If you travel to the Arctic and attempt to find the axis of Earth’s rotation, you’ll notice something odd. The position of this axis on Earth’s surface moves with a period of about seven years. This is the combined result of two effects. The one we’re interested today is called the Chandler Wobble, which has a period of 433 days and was discovered by American astronomer Seth Carlo Chandler in 1891.
The Chandler Wobble is reasonably well understood. Any spinning sphere that it is not entirely spherical should wobble in this way. However, on Earth, the wobble varies in amplitude from decade to decade, a motion that is thought to be the result of the changes in pressure at the bottom of the oceans caused by fluctuations in salinity, temperature, and ocean circulation.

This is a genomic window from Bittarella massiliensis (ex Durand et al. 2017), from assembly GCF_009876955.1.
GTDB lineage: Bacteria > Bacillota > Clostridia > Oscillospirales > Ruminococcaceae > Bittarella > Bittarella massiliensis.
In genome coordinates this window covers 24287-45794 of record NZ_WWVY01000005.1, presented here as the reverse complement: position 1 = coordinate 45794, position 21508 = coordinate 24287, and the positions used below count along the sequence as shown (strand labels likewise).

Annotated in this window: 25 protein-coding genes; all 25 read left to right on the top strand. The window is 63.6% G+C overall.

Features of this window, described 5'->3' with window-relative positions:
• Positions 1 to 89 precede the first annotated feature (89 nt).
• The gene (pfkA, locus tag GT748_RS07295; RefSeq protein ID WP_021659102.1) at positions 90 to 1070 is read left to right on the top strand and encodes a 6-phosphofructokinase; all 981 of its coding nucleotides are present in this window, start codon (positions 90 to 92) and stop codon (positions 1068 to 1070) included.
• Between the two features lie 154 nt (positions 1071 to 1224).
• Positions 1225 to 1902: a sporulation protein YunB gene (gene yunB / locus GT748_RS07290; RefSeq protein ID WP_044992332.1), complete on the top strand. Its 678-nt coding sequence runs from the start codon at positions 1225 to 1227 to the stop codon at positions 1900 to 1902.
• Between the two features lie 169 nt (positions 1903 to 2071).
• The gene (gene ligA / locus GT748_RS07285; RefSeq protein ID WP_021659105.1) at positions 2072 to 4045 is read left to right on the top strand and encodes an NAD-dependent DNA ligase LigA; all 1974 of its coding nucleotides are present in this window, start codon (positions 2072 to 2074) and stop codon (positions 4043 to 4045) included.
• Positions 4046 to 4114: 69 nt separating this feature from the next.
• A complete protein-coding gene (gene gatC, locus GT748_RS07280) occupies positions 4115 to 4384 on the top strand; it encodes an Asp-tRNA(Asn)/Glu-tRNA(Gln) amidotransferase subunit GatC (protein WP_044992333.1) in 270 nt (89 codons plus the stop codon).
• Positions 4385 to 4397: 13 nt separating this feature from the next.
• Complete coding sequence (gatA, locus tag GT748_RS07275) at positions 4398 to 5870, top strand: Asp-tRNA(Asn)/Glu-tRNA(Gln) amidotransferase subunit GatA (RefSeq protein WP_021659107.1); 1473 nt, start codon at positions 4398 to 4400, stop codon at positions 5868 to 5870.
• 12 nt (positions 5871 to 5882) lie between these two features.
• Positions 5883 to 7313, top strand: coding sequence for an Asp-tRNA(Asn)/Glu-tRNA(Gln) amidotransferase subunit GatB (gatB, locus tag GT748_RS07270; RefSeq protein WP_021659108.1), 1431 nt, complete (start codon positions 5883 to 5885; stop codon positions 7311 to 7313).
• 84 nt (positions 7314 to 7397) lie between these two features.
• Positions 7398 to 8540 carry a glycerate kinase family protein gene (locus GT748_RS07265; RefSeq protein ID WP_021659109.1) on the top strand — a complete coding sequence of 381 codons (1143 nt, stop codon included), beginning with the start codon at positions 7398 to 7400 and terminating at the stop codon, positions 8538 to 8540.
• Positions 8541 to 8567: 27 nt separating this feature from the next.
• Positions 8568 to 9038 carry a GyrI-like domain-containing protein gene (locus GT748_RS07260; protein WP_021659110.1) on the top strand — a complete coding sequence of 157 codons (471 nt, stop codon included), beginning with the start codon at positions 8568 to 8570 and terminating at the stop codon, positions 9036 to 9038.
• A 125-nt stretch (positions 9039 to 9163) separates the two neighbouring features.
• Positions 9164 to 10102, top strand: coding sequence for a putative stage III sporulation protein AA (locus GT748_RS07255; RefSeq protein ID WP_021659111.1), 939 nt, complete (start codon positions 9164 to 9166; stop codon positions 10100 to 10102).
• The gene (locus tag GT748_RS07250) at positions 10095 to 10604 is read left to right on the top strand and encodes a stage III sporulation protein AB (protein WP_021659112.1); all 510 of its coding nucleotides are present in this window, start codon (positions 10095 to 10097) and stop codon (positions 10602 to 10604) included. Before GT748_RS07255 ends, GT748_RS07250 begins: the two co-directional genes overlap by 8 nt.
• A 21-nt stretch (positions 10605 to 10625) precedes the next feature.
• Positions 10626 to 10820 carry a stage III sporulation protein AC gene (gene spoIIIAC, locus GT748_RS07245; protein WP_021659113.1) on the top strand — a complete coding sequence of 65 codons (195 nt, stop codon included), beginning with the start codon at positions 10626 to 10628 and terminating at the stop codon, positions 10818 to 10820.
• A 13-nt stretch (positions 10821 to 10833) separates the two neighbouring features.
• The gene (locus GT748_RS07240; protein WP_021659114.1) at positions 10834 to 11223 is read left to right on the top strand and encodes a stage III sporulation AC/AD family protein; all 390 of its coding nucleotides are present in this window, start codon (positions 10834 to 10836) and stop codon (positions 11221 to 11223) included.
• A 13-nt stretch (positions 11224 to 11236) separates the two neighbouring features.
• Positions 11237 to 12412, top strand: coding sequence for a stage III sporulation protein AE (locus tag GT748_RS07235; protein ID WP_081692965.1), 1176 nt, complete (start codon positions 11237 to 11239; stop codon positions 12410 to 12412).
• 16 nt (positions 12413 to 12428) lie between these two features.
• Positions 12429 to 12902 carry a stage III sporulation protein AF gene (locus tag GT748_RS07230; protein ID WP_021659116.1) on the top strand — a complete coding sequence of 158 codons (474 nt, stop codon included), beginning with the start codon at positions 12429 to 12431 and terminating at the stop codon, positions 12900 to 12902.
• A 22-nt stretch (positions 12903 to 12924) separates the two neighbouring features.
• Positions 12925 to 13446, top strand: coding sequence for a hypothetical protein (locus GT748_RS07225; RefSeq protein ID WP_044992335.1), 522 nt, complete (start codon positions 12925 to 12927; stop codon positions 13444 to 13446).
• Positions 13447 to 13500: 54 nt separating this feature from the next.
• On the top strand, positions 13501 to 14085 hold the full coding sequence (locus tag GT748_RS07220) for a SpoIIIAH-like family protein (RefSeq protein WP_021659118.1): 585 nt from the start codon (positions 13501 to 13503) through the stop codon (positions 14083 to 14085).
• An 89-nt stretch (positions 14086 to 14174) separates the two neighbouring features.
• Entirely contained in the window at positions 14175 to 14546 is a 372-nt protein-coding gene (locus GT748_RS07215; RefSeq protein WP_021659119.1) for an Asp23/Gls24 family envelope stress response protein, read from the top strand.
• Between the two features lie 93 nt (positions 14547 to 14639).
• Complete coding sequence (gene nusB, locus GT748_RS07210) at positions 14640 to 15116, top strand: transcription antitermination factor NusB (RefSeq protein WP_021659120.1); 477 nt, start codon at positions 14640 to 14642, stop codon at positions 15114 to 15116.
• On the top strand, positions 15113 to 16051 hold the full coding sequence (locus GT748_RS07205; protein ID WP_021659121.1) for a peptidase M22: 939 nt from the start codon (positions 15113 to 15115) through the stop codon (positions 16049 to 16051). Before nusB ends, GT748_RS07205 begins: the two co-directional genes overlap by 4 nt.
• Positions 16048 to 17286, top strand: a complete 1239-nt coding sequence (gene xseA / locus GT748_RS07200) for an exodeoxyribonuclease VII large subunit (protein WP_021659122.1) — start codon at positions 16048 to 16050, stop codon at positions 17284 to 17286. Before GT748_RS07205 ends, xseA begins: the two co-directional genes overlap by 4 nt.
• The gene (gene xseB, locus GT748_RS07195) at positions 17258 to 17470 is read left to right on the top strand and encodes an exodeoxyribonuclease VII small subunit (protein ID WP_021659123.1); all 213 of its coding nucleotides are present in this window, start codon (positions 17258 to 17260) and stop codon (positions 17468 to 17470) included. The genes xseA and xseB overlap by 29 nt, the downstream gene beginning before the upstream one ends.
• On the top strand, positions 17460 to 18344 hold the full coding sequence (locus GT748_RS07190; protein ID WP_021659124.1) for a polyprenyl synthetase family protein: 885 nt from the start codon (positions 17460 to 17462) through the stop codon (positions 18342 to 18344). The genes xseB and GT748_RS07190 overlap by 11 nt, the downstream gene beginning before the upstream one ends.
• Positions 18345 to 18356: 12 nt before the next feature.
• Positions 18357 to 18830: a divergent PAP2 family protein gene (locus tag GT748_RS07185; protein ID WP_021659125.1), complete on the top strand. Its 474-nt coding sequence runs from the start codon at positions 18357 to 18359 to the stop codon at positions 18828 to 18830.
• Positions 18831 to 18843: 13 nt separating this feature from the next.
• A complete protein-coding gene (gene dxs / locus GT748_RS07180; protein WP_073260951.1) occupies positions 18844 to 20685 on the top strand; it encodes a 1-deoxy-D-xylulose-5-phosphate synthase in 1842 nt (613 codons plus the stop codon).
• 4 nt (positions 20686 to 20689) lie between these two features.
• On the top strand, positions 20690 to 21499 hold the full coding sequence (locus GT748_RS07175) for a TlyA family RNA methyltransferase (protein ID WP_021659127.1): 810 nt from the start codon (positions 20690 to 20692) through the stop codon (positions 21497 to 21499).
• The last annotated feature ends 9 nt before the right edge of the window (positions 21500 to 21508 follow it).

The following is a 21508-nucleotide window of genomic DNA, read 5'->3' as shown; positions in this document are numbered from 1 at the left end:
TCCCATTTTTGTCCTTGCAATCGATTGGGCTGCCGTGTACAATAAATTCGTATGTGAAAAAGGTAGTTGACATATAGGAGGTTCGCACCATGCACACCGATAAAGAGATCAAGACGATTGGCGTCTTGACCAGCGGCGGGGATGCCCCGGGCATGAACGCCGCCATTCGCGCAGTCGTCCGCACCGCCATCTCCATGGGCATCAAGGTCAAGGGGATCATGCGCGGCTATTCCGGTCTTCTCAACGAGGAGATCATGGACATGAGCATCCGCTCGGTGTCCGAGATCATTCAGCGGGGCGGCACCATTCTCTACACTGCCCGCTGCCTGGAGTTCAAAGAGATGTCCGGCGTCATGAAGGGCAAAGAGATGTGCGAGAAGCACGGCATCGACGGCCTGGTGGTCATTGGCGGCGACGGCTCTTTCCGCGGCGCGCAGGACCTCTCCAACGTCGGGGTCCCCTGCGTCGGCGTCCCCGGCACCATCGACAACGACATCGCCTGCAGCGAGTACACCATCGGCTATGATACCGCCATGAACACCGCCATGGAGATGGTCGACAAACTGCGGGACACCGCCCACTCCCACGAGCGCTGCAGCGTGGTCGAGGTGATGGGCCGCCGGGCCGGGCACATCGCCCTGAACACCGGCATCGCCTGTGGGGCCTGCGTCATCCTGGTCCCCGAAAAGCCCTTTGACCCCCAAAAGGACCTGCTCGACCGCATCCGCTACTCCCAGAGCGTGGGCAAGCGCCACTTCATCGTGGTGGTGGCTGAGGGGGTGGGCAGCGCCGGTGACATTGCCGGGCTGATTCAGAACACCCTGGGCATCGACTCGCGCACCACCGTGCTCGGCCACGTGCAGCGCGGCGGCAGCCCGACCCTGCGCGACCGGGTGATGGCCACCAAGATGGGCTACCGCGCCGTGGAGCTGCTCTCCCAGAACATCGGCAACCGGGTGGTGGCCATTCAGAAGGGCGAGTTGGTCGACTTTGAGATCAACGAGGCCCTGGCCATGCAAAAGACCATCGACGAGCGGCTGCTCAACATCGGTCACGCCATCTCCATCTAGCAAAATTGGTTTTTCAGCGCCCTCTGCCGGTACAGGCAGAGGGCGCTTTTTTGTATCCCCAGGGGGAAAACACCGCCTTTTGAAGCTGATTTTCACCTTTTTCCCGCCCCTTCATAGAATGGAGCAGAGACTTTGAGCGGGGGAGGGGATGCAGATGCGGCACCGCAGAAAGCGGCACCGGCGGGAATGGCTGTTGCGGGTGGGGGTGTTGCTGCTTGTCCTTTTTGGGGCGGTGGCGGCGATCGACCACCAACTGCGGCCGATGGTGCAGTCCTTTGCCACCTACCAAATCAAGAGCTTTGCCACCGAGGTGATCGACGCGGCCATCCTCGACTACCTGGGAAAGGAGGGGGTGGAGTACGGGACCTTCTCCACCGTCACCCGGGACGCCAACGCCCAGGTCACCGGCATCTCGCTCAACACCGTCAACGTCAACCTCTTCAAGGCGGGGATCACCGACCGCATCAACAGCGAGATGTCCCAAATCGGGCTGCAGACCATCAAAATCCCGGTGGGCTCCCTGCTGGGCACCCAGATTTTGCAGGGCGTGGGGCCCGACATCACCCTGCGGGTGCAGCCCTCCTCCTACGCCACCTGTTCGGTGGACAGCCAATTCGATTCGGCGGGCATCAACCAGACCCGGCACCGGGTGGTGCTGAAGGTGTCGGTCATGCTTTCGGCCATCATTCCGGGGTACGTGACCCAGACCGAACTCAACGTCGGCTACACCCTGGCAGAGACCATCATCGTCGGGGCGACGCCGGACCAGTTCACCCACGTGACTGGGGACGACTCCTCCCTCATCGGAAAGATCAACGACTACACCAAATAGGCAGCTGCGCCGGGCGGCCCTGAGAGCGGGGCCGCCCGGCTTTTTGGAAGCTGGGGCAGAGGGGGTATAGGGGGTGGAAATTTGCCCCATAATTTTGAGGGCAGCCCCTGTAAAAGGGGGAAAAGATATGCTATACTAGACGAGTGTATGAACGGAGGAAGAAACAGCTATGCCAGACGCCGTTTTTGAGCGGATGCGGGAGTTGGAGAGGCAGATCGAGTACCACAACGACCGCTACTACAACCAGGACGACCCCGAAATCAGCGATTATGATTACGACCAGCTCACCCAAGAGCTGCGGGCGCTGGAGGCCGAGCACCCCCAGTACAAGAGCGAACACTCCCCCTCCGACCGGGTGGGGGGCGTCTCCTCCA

But there is also something mysterious about the Chandler Wobble. In 1920, it underwent a sudden phase change of 180 degrees. Nobody knows why.
Now a new analysis of data on Earth’s rotation going back 160 years indicates that this event was not unique. Zinovy Malkin and Natalia Miller at the Russian Academy of Sciences Central Astronomical Observatory in Pulkovo say the phase has changed by small amounts on many occasions during this time. But the big news is that the wobble underwent 180-degree changes in phase on two other occasions: once in 1850 and the other in 2005.
So why should the Chandler Wobble undergo these changes in phase? An interesting puzzle for anybody with a few brain cycles to spare.
Ref: arxiv.org/abs/0908.3732: Chandler Wobble: Two More Large Phase Jumps Revealed
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